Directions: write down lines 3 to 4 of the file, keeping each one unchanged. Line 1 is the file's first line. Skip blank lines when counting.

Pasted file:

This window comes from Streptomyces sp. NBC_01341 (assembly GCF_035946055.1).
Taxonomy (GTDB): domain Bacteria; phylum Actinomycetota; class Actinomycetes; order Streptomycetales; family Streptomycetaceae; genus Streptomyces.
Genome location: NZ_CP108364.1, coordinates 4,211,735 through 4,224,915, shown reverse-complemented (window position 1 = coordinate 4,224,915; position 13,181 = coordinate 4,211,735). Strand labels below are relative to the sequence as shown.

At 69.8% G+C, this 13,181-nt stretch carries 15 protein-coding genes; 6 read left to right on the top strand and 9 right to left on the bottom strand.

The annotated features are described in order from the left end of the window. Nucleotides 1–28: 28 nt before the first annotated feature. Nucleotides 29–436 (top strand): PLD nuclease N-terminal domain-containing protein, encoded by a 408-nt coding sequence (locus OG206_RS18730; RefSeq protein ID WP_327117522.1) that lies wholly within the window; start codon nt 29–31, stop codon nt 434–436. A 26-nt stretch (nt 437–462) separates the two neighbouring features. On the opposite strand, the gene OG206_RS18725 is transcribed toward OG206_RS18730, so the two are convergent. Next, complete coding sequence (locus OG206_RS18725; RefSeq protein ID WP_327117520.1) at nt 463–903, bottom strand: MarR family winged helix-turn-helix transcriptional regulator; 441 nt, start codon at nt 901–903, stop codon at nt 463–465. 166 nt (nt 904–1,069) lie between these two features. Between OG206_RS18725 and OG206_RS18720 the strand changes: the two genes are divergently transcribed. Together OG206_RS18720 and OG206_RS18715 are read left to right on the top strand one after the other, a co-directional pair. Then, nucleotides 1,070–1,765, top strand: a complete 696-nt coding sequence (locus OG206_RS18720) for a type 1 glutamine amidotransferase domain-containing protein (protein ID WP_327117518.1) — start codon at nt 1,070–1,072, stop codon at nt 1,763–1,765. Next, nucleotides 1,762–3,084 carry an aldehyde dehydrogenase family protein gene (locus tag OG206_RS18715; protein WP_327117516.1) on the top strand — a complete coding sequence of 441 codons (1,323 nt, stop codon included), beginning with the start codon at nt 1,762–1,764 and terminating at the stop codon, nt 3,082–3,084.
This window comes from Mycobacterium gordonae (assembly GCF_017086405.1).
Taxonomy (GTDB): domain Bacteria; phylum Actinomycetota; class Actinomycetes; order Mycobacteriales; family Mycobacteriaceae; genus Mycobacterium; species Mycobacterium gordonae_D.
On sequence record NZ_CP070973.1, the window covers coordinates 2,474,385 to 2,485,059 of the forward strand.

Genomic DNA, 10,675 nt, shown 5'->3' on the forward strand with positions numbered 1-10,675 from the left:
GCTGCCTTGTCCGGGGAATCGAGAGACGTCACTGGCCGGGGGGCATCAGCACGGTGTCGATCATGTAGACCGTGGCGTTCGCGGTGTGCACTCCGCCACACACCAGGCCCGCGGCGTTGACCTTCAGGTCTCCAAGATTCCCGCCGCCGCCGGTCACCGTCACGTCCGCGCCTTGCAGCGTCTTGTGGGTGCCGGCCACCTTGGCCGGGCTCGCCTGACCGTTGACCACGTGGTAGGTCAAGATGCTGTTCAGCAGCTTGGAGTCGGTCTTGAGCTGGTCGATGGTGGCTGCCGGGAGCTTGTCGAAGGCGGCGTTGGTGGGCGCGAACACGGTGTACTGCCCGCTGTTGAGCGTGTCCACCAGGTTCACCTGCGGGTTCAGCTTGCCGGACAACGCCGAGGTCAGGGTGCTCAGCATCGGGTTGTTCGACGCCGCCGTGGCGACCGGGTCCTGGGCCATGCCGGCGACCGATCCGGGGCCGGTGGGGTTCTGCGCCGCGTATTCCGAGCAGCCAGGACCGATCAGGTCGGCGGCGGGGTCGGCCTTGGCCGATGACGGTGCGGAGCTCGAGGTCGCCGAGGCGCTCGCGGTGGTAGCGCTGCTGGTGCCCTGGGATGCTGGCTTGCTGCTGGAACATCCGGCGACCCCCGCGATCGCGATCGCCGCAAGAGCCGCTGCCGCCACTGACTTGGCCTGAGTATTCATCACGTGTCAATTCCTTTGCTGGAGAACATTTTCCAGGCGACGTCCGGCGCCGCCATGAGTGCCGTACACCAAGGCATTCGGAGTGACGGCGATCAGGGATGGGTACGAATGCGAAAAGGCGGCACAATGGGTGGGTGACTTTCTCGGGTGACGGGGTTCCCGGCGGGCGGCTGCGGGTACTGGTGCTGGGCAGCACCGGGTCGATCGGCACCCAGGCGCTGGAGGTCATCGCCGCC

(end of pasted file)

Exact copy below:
Genome location: NZ_CP108364.1, coordinates 4,211,735 through 4,224,915, shown reverse-complemented (window position 1 = coordinate 4,224,915; position 13,181 = coordinate 4,211,735). Strand labels below are relative to the sequence as shown.

At 69.8% G+C, this 13,181-nt stretch carries 15 protein-coding genes; 6 read left to right on the top strand and 9 right to left on the bottom strand.